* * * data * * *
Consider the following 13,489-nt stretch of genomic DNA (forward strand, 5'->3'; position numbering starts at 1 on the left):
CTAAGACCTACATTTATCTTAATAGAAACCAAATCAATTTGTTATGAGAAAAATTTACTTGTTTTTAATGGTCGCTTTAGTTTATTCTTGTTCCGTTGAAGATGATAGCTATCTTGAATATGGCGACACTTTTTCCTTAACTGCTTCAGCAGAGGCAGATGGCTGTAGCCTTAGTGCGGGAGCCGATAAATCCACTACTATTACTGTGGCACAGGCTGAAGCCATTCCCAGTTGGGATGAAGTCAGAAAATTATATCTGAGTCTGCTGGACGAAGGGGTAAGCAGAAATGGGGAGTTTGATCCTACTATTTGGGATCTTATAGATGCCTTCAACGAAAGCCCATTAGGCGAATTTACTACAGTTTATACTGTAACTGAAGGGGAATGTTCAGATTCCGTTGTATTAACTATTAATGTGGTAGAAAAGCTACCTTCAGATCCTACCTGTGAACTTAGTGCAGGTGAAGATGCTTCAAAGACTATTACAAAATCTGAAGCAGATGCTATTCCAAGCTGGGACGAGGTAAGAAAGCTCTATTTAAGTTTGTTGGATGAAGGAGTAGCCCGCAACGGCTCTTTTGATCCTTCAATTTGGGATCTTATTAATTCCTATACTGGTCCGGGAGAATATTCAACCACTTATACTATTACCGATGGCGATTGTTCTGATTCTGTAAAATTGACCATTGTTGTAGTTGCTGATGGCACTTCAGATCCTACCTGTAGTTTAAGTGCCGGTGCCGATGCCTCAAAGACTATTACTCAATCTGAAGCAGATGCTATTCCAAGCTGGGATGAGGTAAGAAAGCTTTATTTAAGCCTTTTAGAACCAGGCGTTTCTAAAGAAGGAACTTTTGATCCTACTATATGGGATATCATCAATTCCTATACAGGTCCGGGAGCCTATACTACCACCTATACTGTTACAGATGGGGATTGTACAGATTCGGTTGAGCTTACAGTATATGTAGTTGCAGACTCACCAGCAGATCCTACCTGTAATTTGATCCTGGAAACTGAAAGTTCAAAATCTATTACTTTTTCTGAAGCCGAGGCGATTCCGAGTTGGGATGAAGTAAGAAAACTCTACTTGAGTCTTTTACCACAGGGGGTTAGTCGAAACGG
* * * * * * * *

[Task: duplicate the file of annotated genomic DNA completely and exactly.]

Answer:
Consider the following 13,489-nt stretch of genomic DNA (forward strand, 5'->3'; position numbering starts at 1 on the left):
CTAAGACCTACATTTATCTTAATAGAAACCAAATCAATTTGTTATGAGAAAAATTTACTTGTTTTTAATGGTCGCTTTAGTTTATTCTTGTTCCGTTGAAGATGATAGCTATCTTGAATATGGCGACACTTTTTCCTTAACTGCTTCAGCAGAGGCAGATGGCTGTAGCCTTAGTGCGGGAGCCGATAAATCCACTACTATTACTGTGGCACAGGCTGAAGCCATTCCCAGTTGGGATGAAGTCAGAAAATTATATCTGAGTCTGCTGGACGAAGGGGTAAGCAGAAATGGGGAGTTTGATCCTACTATTTGGGATCTTATAGATGCCTTCAACGAAAGCCCATTAGGCGAATTTACTACAGTTTATACTGTAACTGAAGGGGAATGTTCAGATTCCGTTGTATTAACTATTAATGTGGTAGAAAAGCTACCTTCAGATCCTACCTGTGAACTTAGTGCAGGTGAAGATGCTTCAAAGACTATTACAAAATCTGAAGCAGATGCTATTCCAAGCTGGGACGAGGTAAGAAAGCTCTATTTAAGTTTGTTGGATGAAGGAGTAGCCCGCAACGGCTCTTTTGATCCTTCAATTTGGGATCTTATTAATTCCTATACTGGTCCGGGAGAATATTCAACCACTTATACTATTACCGATGGCGATTGTTCTGATTCTGTAAAATTGACCATTGTTGTAGTTGCTGATGGCACTTCAGATCCTACCTGTAGTTTAAGTGCCGGTGCCGATGCCTCAAAGACTATTACTCAATCTGAAGCAGATGCTATTCCAAGCTGGGATGAGGTAAGAAAGCTTTATTTAAGCCTTTTAGAACCAGGCGTTTCTAAAGAAGGAACTTTTGATCCTACTATATGGGATATCATCAATTCCTATACAGGTCCGGGAGCCTATACTACCACCTATACTGTTACAGATGGGGATTGTACAGATTCGGTTGAGCTTACAGTATATGTAGTTGCAGACTCACCAGCAGATCCTACCTGTAATTTGATCCTGGAAACTGAAAGTTCAAAATCTATTACTTTTTCTGAAGCCGAGGCGATTCCGAGTTGGGATGAAGTAAGAAAACTCTACTTGAGTCTTTTACCACAGGGGGTTAGTCGAAACGG